Self-esteem of Adopted Persons Compared to Non-adopted Persons

    The researchers looked at 88 studies, which in total compared 10,977 adoptees with 33,862 non-adopted persons.  They found that adoptees’ self-esteem did not differ from the self-esteem of their peers.  The researchers dug deeper to see if there might be a difference in self-esteem of specific subgroups of adoptees when compared to non-adopted persons.  They looked at the following subgroups to see if adoptees in these subgroups were more vulnerable to low self-esteem:

    • International adoptees
    • Domestic adoptees
    • Transracial adoptees
    • Male vs. female adoptees
    • Adoptive placement before and after first birthday
    • Developmental stages (4-12 years, 12-18 years, and 18+years)

    They found no difference in self-esteem between adoptees and non-adopted persons.

    Self-esteem of Transracial Adoptees Compared to Same Race Adoptees

    Researchers looked at 18 studies involving more than 2,000 adoptees and found that transracial and same-race adoptees did not differ with respect to their self-esteem.  They also looked at subgroups within this population (age at adoption, age at assessment, whether the same race adoptive families were of color or white),

    They found no difference in self-esteem between transracial adoptees and same race adoptees.

    All this means:

    The study concluded as follows:

    Contrary to expectations, adopted children are able to develop normative levels of self-esteem, and this appears to be the case throughout specific groups of adoptees (those placed before or after their first birthday, international or domestic adoptees, transracial or same-race adoptees), across the life span, and independent of informant (self- or other report). We did not find any statistically significant difference in self-esteem between adopted and nonadopted persons.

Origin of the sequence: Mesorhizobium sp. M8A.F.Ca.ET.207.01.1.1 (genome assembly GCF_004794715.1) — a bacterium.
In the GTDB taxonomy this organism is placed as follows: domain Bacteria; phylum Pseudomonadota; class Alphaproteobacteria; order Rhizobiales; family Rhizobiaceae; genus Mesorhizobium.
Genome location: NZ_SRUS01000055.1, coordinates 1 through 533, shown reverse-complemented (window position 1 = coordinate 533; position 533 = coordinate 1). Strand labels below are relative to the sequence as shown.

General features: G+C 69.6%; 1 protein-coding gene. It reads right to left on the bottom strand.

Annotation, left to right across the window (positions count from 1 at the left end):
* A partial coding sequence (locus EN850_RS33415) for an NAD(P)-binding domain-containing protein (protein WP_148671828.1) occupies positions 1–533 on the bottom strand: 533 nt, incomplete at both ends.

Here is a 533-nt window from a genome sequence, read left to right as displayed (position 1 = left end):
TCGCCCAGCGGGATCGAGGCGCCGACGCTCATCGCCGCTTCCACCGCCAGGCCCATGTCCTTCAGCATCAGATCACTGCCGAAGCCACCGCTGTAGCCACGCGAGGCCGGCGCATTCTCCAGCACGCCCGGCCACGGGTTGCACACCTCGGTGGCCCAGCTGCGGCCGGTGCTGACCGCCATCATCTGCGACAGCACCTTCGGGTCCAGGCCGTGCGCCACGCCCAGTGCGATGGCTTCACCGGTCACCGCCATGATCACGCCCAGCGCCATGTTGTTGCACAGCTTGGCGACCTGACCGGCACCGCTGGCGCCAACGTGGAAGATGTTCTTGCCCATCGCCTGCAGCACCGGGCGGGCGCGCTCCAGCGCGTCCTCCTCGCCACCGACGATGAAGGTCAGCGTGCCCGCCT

The study authors speculated that adoptive families may be at least partly responsible for this positive outcome. Adoptive parents invest substantially in their child’s upbringing, and they usually offer the child an enriched cognitive and emotional family environment. Adoptive parents often also work to establish secure parent– child attachment, which would be result in higher self-esteem.

    Not all good news

    This study is looking at only one predictor of mental health–self-esteem.  It is not saying that there are no inherent risks faced by adopted kids. Lack of prenatal care, poor nutrition, abuse or neglect, and substance exposure during gestation can and do cause problems for children throughout their lives.  Nor is this study saying that adopted children as a population have no problems.  Other studies, including other meta-analyses, have found that adopted kids as a whole have more learning and language problems and are over-represented in referrals to mental health professionals.